February 25, 2021
The coronavirus pandemic has changed the way we utilize American healthcare. Not only for providers and payors but also for consumers. As the fear of the pandemic ebbs with vaccine distribution we believe several factors will coalesce to accelerate the march from inpatient to ambulatory volumes. These create leverage for a smaller but purer acute environment, all forms of ambulatory expansion, and potentially negative headwinds for assisted living with a newly empowered older generation at home.
For a year that purported to have perfect clarity of vision, 2020 turned out to be anything but. As we turn a page both politically and philosophically, COVID-19 continues to significantly impact the U. S. healthcare industry and much uncertainty remains about vaccinations, bed capacity, and the future of investment strategies in the clinical environment. Yet, as with any crisis, opportunity does exist. Surely a key component of successful future investments in healthcare’s physical footprint will require a thorough recognition of which of COVID-19’s impacts are temporary, and which will be lasting trends in Acute, Ambulatory, and Senior Care settings.
Overview: Acute care volumes and revenue took a drubbing last year at the hand of COVID-19. By May 2020, the healthcare sector had lost 1.5 million jobs according to Health Affairs and was dealing with the dual threat of unexpected expenses for emergency planning and abrupt declines in revenue. The Coronavirus Aid, Relief, and Economic Security Act (CARES Act), a $2.2 trillion economic stimulus bill signed into law on March 27, 2020, blunted much of the financial impact, -28% with aid vs -96% without according to Kaufman Hall. The damage, however, was still significant, especially for rural healthcare. Premier Academic Medical Centers, conversely, fared better than other healthcare portals but almost certainly saw declines in revenue in ‘health tourism’ from both international and domestic sources. Most prognosticators expect volumes to return, but not to pre-pandemic levels. According to TransUnion Healthcare, by mid-August 2020, in-patient volumes were still down 8% and Emergency Department visits more than 25% from the previous year. These financial impacts and job losses could linger. But there have been winners. Among them, hospital at home companies like Nashville-based Contessa and Boston-based Medically Home have been propelled by COVID related reimbursement flexibility and a general concern about being in the hospital according to Gist Healthcare. It remains to be seen if bed constraints or positive cost data continue the growth of this market entrant.
Prognosis: The shift away from the hospital as the epicenter of American healthcare is likely to continue and may accelerate. This is partly motivated by COVID-19 fears but also by the newly realized difficulties of visiting and navigating these complex campuses compared to the conveniences and safety of COVID-19 spawned telehealth. The reimbursement picture is also dynamic as there appears to be some level of bipartisan agreement to advance value-based payment systems and site-neutral cost schedules. This was born in the roots of the Affordable Care Act (ACA) of 2010, repackaged by the Trump administration, and will likely be continued by the Biden administration. In addition, new disruptive market entrants are more focused on disease management and specialty care than owning a footprint in this most expensive component of the care delivery continuum. Of course, the looming issue impacting the size of the hospital of the future is the thousands of patient days and procedures tied up in poorly managed chronic conditions. Given the complexity of both patient and provider commitment to impact improved management, the timing is difficult to predict. Overall, we expect hospital square footage to decrease and square feet/bed to increase in the 10-year window. Additionally, with low acuity square footage moving to ambulatory and home, and medically complex services consolidating it seems likely that $/SF will continue to accelerate.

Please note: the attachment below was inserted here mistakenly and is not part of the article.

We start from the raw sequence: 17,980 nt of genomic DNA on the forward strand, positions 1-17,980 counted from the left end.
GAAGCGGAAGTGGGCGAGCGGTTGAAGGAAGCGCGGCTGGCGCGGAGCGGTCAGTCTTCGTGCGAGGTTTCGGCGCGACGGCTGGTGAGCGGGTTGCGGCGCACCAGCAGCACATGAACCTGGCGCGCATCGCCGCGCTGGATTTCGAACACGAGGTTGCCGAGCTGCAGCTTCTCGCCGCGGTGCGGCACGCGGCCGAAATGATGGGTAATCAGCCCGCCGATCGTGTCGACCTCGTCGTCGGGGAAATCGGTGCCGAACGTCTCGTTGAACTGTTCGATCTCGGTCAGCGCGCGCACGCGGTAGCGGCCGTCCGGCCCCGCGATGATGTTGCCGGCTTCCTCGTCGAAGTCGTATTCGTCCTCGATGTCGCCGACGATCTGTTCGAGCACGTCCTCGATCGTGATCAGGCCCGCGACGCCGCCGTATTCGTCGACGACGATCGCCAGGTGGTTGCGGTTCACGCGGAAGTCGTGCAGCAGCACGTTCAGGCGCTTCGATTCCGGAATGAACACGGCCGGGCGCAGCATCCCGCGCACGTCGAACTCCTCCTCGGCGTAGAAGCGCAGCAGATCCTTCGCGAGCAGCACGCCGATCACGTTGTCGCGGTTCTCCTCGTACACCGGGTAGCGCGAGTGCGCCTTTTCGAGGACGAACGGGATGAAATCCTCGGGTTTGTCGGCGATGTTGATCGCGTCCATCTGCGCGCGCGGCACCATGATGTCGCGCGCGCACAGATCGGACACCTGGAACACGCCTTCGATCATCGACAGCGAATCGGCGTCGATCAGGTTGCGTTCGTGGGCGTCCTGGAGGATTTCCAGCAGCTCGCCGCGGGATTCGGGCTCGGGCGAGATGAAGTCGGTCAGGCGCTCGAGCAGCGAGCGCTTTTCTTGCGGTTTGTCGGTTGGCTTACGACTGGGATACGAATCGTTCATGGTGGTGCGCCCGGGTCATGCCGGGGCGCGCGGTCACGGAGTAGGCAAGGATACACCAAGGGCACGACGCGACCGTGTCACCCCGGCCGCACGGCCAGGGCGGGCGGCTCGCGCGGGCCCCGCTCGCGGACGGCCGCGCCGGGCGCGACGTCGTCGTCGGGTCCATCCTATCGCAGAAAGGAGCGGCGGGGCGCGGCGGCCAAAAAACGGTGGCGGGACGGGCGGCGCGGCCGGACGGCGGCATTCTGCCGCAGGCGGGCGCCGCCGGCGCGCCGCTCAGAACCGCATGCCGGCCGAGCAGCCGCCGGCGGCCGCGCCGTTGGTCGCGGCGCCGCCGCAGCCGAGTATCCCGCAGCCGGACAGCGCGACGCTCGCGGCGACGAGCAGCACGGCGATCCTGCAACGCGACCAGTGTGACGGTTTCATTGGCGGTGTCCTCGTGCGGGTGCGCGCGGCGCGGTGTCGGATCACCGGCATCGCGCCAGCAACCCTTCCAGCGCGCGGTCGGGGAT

Recommendation: As these forces coalesce it would be hard to overemphasize how important it is to invest cautiously in new acute care space. Significant healthcare investment has been driven by the aging population in America but the triggers to rising hospital volume are increasingly complex and not always tied to the aging demographic. Future strategy, therefore, should be built on a strong data supported foundation.